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Hannah Hodges wins first relaunched Women’s Pro Motocross round, gives girls someone to follow

DAYTONA BEACH, Florida — On a crowded track of 24 riders, Florida native Hannah Hodges weaved through traffic on the frontstretch of Daytona International Speedway to beat Sophia Phelps, Jamie Astudillo and Shelby Rolen to the finish line as the Women’s Professional Motocross Championship (WMX) was reborn.

“I’ve always been a fan of the women who have race motocross through the years,” Series Director Tim Cotter told NBC Sports after the race. “They’re tremendous athletes who provide wonderful entertainment; they’re simply amazing. It’s a great opportunity for us to bring women back into racing at a high level. We never abandoned the women, but we didn’t have WMX.”

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Once the checkers waved over the season opener, the gap between Hodges and Phelps stood at 14.387 seconds — Astudillo was another four seconds back — but the riders were much closer than that. All three had gone through so much to be here.

Phelps and Astudillo grew up watching Hodges, Ashley Fiolek and Jordon Jarvis race but until the WMX was relaunched this year, there was an expiration date on their dreams.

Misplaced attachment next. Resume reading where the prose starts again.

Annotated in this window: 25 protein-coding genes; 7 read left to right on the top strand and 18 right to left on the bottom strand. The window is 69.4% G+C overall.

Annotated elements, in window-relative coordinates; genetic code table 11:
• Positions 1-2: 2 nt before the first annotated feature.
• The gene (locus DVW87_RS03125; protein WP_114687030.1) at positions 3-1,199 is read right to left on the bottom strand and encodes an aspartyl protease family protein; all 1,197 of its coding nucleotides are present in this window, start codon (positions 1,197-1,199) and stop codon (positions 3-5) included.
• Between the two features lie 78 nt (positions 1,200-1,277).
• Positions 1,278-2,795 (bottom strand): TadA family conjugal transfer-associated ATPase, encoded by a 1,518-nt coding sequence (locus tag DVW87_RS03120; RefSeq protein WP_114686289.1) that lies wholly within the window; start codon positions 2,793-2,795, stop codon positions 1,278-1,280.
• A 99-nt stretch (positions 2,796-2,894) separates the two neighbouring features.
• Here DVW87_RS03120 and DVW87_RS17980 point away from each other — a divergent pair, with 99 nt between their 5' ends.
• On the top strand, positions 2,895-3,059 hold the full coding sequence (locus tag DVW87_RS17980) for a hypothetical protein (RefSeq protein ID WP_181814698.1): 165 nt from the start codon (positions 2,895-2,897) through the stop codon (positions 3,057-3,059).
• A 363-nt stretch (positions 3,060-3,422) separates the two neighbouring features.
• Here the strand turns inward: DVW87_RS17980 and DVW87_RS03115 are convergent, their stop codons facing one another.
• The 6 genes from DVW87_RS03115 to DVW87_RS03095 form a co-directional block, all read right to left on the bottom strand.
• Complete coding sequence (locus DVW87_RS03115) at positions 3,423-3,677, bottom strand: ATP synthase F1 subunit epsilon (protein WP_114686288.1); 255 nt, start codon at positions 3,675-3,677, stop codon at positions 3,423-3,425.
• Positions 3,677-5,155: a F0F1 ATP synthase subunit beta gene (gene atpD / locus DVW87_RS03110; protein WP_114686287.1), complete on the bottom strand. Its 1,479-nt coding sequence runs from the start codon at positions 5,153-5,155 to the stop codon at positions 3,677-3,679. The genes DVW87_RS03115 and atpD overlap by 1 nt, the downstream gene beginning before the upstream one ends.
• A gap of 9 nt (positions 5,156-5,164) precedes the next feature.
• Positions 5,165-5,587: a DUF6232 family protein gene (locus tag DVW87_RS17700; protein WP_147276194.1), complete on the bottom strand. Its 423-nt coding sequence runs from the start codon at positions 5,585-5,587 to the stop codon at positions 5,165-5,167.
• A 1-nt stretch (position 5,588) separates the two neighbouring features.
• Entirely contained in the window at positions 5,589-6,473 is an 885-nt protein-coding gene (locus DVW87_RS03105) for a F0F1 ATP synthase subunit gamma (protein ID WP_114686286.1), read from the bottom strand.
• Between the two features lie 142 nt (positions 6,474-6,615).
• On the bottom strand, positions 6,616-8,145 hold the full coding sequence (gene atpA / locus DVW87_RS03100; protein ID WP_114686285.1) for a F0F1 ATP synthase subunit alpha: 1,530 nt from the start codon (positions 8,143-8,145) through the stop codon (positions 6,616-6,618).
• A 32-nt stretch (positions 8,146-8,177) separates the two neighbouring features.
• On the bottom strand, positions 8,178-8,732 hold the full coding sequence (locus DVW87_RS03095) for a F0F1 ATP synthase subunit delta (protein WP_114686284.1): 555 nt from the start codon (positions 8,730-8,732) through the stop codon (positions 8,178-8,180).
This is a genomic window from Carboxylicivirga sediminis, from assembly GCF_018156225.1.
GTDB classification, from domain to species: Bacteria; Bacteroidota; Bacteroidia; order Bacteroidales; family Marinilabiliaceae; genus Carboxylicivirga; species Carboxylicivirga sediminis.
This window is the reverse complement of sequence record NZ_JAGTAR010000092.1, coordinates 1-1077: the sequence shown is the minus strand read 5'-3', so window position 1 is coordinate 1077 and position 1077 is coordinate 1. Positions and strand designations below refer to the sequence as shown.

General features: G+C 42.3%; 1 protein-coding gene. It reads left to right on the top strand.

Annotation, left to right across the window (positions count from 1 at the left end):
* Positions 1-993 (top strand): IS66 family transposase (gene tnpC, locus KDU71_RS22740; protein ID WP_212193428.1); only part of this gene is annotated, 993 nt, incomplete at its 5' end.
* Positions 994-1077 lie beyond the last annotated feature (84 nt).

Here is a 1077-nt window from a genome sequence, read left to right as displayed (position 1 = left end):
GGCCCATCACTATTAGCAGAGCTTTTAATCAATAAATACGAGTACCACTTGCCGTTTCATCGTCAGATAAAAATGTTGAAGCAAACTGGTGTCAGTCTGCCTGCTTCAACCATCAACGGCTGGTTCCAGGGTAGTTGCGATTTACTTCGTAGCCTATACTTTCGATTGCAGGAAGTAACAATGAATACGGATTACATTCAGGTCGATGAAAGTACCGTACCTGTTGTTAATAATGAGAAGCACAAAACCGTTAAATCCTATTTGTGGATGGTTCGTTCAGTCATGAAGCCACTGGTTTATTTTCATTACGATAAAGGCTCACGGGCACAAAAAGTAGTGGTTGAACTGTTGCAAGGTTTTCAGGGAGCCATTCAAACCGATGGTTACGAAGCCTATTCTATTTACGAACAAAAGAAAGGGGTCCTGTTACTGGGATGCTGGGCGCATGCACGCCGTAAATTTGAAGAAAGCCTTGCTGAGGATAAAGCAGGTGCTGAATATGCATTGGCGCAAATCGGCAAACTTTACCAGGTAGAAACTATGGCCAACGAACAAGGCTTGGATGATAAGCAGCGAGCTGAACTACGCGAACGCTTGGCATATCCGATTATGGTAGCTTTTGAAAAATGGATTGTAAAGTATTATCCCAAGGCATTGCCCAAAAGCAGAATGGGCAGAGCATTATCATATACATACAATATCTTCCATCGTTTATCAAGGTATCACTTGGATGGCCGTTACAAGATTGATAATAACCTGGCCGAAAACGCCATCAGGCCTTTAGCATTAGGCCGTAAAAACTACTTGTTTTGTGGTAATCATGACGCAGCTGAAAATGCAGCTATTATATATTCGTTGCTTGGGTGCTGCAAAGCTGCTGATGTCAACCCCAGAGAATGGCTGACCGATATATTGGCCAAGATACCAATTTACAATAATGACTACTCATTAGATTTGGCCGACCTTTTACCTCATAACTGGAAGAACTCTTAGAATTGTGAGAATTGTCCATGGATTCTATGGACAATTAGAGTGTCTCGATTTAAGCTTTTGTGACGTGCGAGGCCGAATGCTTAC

Without a professional series to grow into and the attention it garners, neither Phelps nor Astudillo was likely to accumulate enough seat time to eventually race fulltime in Pro Motocross or Monster Energy Supercross series.

“It’s awesome to have the WMX back,” Hodges told NBC Sports after the race. “There’s a ton of women getting into the sport in general and this is a great steppingstone.”

From 1998 through 2012, the WMX raced mostly alongside the Pro Motocross series. Slightly rebranded, it continued through 2018 and featured some names even casual fans know. Riders like Fiolek and Vicki Golden went on to have very successful freestyle motocross careers. Jarvis was the last champion of the series and would have lined back up this week if not for an exclusivity clause in a factory contract to race in the GNCC forest motocross series.

2024 RCSX - WMX - Racer X Online - Mitch Kendra - Hannah Hodges jumps.jpg

RacerX / Mitch Kendra

Watching the earlier iterations of the WMX is a big part of reason Hodges, Phelps and Astudillo raced so well at Daytona.

“I think the biggest thing for me is that younger girls have something to look forward to,” Phelps said. “When I was growing up, we had the WMX to look forward to someday and when that was disbanded, it was pretty sad.

“I had sort of come to terms with, ‘okay I’m going to get a real job’ ... I’ll go work somewhere in an office, but now these girls can see it’s not just the guys; the girls can come do this too. If we can keep that going and have something for them to dream about and have it be a real-life thing, that is awesome.”

Phelps knows the draw of seeing other female athletes firsthand. At a very young age, her father wanted someone to ride dirt bikes with and when they went to the Loretta Lynn Amateur Nationals one year, he planted the seed for her racing career.